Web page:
Reality TV's new stars are Tanzanian farmers

They farm on a set, but the stakes are high. These are the stars of a reality show called "Female Food Heroes," a Tanzanian TV show produced by Oxfam that aims to empower and educate rural women who feed most of the families in the African nation.


Zanzibar's 'Solar Mamas' flip the switch on rural homes, gender roles

On the Tanzanian island of Zanzibar, hundreds of households too poor and remote to have access to the electrical grid are getting low cost solar power for the first time, from a group of local female engineers trained by and Indian NGO. It's the first of several "solar mamas" projects planned for parts of rural Africa, and it's turning some traditional gender roles on their head.

Global Politics

Saving teen girls from early marriage — and mutilation


A practice that often goes along with child marriage is female genital mutilation — the tradition of cutting a girl's clitoris before she marries. It's estimated that 125 million women and girls have had that done to them. And advocates say you can’t address child marriage without addressing this practice.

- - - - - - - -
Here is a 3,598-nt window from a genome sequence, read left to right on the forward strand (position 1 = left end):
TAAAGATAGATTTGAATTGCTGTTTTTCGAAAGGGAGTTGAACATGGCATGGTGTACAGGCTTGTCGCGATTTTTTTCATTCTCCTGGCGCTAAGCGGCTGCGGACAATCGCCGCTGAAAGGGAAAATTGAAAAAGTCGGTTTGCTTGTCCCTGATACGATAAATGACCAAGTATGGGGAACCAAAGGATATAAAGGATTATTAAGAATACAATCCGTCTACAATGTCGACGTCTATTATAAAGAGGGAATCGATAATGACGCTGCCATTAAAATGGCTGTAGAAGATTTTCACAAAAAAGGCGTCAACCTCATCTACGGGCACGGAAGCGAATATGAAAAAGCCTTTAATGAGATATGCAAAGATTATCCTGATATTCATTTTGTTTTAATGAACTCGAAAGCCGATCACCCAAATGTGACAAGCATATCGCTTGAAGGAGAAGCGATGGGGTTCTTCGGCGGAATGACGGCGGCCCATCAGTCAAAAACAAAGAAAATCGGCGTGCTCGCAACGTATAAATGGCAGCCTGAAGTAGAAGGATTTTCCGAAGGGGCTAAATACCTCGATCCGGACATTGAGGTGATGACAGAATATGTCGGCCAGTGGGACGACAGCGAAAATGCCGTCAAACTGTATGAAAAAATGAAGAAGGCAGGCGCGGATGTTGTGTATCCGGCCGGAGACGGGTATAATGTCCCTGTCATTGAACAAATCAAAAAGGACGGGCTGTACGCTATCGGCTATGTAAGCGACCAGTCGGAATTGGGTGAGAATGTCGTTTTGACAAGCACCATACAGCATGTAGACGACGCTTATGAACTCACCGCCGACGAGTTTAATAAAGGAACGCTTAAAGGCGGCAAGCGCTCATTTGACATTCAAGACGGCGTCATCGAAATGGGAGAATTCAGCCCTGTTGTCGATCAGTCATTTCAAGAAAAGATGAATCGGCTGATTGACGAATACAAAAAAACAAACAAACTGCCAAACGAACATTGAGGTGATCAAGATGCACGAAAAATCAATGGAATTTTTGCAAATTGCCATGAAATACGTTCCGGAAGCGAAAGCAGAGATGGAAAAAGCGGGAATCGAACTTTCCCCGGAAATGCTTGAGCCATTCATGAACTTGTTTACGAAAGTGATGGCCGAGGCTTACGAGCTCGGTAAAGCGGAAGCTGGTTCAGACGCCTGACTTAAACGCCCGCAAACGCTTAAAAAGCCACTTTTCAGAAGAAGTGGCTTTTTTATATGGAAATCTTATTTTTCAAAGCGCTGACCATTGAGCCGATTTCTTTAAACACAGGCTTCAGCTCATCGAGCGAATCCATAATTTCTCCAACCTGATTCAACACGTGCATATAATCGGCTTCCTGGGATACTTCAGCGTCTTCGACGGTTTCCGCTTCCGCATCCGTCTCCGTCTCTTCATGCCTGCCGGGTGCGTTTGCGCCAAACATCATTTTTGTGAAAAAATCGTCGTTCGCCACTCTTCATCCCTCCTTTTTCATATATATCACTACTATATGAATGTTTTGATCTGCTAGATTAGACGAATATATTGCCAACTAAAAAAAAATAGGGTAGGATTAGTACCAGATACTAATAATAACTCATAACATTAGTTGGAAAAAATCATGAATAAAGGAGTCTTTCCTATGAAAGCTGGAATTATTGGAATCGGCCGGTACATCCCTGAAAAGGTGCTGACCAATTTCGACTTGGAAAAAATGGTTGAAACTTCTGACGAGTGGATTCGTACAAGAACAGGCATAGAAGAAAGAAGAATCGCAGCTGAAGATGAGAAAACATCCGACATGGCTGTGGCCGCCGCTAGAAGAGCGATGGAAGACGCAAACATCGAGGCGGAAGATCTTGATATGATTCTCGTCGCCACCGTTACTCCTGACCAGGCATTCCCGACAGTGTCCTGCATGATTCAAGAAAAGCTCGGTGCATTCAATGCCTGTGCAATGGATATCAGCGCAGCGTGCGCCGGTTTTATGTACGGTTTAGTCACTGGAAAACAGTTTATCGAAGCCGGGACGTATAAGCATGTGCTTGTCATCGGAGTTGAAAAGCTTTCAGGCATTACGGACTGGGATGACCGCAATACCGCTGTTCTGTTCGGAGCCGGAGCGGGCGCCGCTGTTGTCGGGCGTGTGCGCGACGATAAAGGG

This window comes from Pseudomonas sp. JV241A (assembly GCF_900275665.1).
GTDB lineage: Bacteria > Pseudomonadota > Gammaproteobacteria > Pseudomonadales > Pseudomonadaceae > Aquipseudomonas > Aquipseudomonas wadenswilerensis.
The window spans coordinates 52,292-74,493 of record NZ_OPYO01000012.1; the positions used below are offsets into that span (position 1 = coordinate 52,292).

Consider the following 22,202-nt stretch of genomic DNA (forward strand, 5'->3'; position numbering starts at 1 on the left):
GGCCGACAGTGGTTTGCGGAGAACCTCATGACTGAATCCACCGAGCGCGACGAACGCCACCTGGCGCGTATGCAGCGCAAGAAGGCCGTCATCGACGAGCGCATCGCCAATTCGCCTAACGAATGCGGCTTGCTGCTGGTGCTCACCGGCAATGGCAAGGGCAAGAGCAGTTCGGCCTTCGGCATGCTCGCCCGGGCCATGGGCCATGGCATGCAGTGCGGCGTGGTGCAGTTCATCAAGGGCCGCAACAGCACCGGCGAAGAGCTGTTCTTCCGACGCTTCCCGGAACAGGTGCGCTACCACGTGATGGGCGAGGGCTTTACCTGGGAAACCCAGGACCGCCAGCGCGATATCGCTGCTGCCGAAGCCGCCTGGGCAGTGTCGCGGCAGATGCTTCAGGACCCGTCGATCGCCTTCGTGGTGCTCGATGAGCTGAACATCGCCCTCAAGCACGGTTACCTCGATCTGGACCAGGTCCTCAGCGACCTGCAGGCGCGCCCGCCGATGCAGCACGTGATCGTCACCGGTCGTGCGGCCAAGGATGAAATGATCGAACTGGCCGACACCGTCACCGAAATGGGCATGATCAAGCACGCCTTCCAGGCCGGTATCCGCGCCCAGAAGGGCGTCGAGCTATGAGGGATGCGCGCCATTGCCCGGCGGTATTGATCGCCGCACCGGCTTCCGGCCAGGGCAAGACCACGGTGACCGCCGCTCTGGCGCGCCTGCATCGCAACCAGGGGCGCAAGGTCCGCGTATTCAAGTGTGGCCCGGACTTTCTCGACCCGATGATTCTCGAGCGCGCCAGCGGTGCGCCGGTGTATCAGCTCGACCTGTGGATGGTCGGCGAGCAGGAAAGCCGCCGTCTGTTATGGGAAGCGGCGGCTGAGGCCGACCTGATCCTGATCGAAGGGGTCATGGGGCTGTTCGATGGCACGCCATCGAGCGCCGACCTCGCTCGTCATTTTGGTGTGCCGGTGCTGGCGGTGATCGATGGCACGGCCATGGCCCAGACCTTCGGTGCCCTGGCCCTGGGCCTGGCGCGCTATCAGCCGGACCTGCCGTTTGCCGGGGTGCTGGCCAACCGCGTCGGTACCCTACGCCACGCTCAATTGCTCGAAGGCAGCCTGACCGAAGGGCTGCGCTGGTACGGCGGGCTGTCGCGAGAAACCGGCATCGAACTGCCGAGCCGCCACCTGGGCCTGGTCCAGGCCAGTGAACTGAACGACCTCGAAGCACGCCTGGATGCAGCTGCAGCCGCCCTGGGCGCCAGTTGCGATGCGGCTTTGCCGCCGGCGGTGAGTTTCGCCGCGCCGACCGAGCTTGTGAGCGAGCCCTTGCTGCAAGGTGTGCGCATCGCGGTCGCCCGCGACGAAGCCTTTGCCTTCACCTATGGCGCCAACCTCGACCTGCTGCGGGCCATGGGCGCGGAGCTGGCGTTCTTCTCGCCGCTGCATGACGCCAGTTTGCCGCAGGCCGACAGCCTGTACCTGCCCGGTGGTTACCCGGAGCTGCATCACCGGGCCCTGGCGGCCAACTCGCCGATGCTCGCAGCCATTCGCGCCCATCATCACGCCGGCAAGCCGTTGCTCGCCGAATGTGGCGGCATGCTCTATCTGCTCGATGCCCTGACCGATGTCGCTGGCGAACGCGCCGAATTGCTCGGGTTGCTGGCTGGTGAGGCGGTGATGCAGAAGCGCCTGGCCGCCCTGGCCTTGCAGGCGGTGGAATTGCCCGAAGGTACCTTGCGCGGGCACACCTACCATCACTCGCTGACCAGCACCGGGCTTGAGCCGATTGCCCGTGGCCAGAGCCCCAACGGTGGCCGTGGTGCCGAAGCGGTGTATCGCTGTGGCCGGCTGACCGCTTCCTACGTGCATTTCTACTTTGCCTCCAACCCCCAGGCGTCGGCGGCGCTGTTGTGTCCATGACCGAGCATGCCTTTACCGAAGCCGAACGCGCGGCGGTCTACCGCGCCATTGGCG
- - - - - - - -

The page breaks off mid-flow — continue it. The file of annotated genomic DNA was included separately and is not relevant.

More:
Global Scan

This is where bitcoins are made

Bitcoins are big money these days. So bitcoin miners are setting up vast, secretive warehouses filled with computers to earn them. We explain how it works. Meanwhile, terrorist wannabes have a lot to learn, so they turn to "The Koran for Dummies" for a quick education. And superstitions about albinism have taken a cruel turn in Tanzania, all in today's Global Scan.



Moon over Kilimanjaro

Are the retreating glaciers of Mount Kilamanjaro really the iconic symbol of climate change? Joining us to explain this is Doug Hardy from the University of Massachusetts.


Can Yogurt Slow the Spread of HIV?

Scientist Gregor Reid joins The Takeaway to talk about his work with HIV patients in Africa. He has helped teach a group of 'yogurt mamas' in Tanzania how they might serve up disease protection one cup at a time.


Jane Goodall on the future of primatology

Fifty years ago, Jane Goodall first walked into Gombe National Park in Tanzania. She talks about the changing political, environmental and ecological landscape in which she has dedicated her life's work of studying the interactions of wild chimpanzees.